Homemade: Benefits of Being a Member of a Card Club

lifestylehobbies-me time

I still remember when my friend Tara told me she was going to teach me how to scrapbook a few years ago. I laughed, literally, at the thought of someone teaching me how to do anything crafty with paper. She insisted, brought over tons of her supplies, and sat me down for a few hours, showing me how to cut, matte, arrange, and embellish pictures. It turned out to be relatively easy, and for some reason, a switch turned on and I was hooked on scrapbooking. It's the perfect hobby for a non-crafty person like me; there are tons of magazines, blogs, and websites with ideas, and ready-made products.

Some time after that, another friend Kari invited me to her card club, where we made 10 pre-designed cards for $10 with a bunch of other women. I was hooked that night, as it fit hand-in-glove with my scrapbooking hobby, and seemed relatively inexpensive.

Since then, I've joined a card club closer to my home, and convinced scrapbooker Tara to join me. We go once a month to my friend Anna's, with a handful of other ladies, and she shows us how to make two projects each month: a card and a non-card, like a teacher-appreciation gift or Christmas bow. We're each expected to buy at least $15 of Stampin' Up merchandise each month, and we take turns "hosting" a club night, which just means that we bring the treats and get free product. I love it, and would encourage anyone else to find one and join a club near them, and here's why:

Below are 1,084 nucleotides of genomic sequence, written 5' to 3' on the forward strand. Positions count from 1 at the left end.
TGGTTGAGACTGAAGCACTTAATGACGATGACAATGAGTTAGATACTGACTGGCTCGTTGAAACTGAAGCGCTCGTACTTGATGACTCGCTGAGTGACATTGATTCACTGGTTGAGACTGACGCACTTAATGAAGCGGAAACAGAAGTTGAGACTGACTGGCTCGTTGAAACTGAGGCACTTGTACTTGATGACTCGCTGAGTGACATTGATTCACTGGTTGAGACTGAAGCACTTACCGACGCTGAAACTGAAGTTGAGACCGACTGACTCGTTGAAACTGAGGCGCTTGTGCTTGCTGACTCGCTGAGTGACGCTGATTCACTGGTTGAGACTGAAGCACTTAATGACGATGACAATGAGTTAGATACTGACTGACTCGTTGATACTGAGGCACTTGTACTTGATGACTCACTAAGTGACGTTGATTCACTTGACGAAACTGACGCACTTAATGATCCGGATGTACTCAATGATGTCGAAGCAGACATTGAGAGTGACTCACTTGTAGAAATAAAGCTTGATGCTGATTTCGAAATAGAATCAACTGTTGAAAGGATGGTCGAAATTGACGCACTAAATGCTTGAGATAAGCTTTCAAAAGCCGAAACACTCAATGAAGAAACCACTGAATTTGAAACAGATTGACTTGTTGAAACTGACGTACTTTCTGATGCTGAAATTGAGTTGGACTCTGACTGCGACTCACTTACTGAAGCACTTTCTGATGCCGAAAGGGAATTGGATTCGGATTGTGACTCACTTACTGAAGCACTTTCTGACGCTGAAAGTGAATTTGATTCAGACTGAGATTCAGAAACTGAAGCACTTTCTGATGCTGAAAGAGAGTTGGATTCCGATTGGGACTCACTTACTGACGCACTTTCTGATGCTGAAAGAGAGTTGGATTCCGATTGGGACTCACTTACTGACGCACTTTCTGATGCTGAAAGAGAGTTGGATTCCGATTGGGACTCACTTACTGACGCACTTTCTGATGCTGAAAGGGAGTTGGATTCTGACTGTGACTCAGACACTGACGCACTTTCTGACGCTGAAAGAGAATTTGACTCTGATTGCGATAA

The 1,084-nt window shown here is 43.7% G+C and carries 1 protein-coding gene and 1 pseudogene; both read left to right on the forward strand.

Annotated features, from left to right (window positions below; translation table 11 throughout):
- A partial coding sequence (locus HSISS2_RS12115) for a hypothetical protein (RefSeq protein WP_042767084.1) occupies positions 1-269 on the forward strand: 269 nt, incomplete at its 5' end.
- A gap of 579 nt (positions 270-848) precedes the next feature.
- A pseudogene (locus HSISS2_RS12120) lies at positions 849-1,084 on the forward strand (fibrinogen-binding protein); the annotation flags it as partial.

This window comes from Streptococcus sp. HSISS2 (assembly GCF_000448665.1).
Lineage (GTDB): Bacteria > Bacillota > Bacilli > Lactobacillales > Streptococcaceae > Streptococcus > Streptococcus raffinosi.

Benefits of Belonging to a Card Club:

  1. It's a good source for ideas: If you have a demonstrator for a stamp/paper products company or a really crafty person in charge, chances are they'll not only have great projects to demonstrate each month, but other projects on display that they've already done. These projects can be great muse-ticklers, especially since you can usually ask the host how they were made.
  2. It's an excellent way to have some social time with women who have similar interests. When you "go ga-ga" over a book at book club, your fellow attendees usually understand because they've felt similarly, right? Same thing happens at a card club when you get excited about embossing powder.
  3. It can be a great way to try out products before you buy them. I can't tell you how many products I use a ton now that I would never have thought to use had it not been for Anna or Maria, the hostess of my previous card club. I may sound like a walking commercial for them, but I'm grateful for their instruction.

I was in another card club for a time that was not led by anyone, and we just got together and exchanged cards. It didn't last long. A successful card club, from my observations, has to have one creative person in charge and the opportunity to learn new techniques. Ultimately, card-making is just a hobby, but hobbies are the spice of life, and hobbies with friends are hot sauce.

Featured image courtesy of Flickr.

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